“Mass Line”

by Chris Creo

WE have a phrase we used to use in the student movement during my days in the University of the Philippines to describe a tactic or a strategy of winning over people to our cause. It’s called “mass line”. Simply put, it reminds us—yes, student activists—to always be at the people’s level, explain social realities in a way people can understand, tap on people’s concrete situations so they can identify with the imperatives of our cause and therefore they themselves decide to act. For those who held opposing views—even perceived as possible “threats”—the tactic was to isolate and neutralise.

bullying-in-workplaceMore recently, after a government benefit for fulltime students has been withdrawn from me, it was necessary that I find work. Luckily—and I took this as God’s providence for me—I immediately found one. Work was good and interesting. I got to work on a machine again in a pasta-making factory. But just like any new work environment, one gets to meet different kinds of people—some readily friendly, some aloof, and some manifestly (although may not be intentionally) hostile.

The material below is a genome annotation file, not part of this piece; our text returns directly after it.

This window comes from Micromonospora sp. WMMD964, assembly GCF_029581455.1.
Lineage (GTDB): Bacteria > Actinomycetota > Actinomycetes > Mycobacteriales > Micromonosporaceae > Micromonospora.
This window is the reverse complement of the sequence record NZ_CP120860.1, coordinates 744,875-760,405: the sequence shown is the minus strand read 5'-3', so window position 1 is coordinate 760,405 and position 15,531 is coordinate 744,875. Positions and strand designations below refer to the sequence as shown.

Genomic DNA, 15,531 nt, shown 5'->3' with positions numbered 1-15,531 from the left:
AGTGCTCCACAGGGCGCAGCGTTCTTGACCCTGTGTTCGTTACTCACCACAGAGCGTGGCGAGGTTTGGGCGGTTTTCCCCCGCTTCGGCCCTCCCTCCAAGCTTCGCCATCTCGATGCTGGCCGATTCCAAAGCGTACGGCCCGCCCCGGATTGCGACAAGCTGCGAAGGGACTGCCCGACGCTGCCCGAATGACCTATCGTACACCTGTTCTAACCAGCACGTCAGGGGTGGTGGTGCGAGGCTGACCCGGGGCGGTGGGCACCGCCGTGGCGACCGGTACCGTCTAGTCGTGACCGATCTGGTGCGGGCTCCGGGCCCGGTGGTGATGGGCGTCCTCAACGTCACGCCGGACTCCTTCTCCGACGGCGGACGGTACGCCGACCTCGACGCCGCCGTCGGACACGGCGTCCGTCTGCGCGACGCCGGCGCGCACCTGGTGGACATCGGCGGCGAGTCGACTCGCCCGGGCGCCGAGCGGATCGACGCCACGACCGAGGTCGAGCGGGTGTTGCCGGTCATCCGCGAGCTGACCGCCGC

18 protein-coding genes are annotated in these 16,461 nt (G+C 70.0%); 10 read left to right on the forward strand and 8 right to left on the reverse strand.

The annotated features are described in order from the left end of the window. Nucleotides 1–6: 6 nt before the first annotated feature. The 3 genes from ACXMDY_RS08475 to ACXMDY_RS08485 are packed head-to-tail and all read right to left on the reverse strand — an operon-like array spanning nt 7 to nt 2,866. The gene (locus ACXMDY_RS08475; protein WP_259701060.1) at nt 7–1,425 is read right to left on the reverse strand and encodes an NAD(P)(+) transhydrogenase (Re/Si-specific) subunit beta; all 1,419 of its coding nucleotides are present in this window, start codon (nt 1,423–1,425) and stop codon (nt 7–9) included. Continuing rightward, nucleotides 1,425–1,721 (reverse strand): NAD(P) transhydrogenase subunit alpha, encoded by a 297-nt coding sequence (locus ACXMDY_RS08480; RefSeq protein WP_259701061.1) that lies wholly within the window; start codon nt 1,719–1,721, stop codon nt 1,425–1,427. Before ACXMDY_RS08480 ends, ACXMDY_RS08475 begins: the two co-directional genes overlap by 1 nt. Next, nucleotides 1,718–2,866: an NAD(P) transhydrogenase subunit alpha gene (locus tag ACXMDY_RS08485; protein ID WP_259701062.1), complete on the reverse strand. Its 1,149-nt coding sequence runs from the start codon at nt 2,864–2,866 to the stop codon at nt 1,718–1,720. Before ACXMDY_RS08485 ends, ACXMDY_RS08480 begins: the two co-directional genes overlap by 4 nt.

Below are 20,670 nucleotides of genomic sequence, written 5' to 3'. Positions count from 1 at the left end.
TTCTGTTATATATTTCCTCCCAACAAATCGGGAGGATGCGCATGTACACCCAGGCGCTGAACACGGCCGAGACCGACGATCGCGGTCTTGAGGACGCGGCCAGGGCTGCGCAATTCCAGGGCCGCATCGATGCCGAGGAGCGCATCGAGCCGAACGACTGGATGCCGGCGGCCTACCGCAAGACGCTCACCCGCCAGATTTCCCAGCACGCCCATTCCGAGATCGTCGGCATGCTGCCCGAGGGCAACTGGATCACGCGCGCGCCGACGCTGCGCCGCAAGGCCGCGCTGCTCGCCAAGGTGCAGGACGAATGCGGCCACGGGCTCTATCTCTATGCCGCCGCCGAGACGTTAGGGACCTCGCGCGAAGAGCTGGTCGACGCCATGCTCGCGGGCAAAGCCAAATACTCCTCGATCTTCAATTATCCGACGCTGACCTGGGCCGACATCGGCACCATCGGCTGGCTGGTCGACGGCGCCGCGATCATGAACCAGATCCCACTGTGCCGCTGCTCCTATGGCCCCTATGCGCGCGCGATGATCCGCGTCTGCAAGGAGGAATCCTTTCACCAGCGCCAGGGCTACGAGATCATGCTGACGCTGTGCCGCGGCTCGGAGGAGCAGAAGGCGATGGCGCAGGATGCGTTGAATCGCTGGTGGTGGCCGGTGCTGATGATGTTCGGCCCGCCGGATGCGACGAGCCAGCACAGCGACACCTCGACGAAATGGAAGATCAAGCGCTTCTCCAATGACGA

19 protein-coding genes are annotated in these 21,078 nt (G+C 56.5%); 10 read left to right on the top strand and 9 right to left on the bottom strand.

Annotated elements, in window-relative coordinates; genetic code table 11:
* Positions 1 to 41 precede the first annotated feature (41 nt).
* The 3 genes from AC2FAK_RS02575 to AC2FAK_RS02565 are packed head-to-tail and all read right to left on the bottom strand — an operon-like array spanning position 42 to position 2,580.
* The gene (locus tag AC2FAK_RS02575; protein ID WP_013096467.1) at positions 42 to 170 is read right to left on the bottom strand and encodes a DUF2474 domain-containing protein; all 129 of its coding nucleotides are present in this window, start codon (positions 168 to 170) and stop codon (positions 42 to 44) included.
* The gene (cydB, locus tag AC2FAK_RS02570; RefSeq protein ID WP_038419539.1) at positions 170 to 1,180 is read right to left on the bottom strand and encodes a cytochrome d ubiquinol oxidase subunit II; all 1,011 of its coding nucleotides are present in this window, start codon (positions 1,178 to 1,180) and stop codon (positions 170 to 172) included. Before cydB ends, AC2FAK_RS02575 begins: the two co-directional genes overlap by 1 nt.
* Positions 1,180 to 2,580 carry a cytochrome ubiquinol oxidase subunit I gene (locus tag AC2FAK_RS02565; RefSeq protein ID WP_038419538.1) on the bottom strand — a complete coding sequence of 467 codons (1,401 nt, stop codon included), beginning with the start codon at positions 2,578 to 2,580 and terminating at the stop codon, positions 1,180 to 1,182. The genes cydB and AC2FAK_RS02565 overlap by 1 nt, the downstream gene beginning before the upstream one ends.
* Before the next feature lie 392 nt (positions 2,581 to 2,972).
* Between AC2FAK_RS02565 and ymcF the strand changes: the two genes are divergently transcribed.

With my new job, I found two people of the latter kind. I was puzzled. Why the negative attitude towards me? Well, towards all of us new workers on that factory.

Initially, my reaction was to go back to an old tactic as an activist: Neutralise and Isolate. Consciously I cultivated friendship with other workers on my shift—especially the new workers. I was always on the alert to any actions of the two. I constantly observe them whenever they come to my machine; suspicious that they might do something to jeopardise or sabotage my work. There came a point that I had to talk to my boss about two incidents with the machine.